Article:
Usually, I feel confident that regular listeners and/or readers have come to recognise the direction and slant of my taste, and that a recommendation of an album of the month will be consistent with what I have recommended before.
This record defies my own expectations of my usual preferences, so I can’t be confident about anything, only report my reactions to it. I like its playfulness, its capacity to surprise without trying to be silly or quirky just for the sake of it. There are many flavours, with vocals, guitars and saxophones leaving the longest-lasting taste and any number of tunes which confirm their catchiness each time the album is played again.
My World Service producer Radek Boschetty, who is himself Czech, reports that DVA means Pair in Czech, reflecting that there are two protagonists, who refer to themselves as He and She, no names. The songs appear to be sung in a made-up language, something between ‘Bad Hungarian’ and ‘Imaginary Inuit’, as they convey the experiences and thoughts of people who live inside the Arctic Circle.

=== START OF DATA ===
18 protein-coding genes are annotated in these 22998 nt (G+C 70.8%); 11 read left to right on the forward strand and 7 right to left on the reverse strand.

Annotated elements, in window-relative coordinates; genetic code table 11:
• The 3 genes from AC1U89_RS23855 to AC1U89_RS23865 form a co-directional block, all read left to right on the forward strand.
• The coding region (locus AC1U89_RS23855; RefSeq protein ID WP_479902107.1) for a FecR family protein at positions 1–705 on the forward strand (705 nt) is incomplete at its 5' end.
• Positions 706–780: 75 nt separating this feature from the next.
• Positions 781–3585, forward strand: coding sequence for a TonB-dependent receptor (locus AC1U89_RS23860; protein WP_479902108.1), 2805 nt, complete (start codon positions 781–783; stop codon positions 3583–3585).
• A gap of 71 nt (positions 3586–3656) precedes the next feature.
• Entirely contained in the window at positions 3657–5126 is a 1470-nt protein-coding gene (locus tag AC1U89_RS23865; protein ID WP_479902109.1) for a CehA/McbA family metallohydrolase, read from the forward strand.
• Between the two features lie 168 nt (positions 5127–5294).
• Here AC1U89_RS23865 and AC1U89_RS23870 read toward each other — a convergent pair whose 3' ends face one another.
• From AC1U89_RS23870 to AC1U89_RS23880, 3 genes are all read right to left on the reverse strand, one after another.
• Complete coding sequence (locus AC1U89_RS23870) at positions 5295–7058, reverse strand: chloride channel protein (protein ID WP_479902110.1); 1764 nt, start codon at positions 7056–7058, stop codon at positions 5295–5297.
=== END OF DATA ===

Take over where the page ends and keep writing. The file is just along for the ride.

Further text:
On first receiving an album, I usually work my way through it with a series of asterisks against the contenders to be played on the radio. On an album of 14 tracks, three or four stars would normally be a good score. On this one, most of the tracks earned stars and have been played one by one, with ‘Dua Dua’ earning repeat plays after its melody got stuck in my head.
Not much more to say, except I have also been listening to Moondog’s two Honest Jons compilations recently, and the three albums are more or less interchangeable.
As we area about to enter September, this is turning out to be my album of the year.
There remains the difficulty of getting hold of a record with no UK distributor, which is simply solved by visiting the website of the group’s label, Indies, where there are links for purchasing the CD itself and downloading songs one by one: http://www.indies.eu/en/alba/214/fonok/?idn=1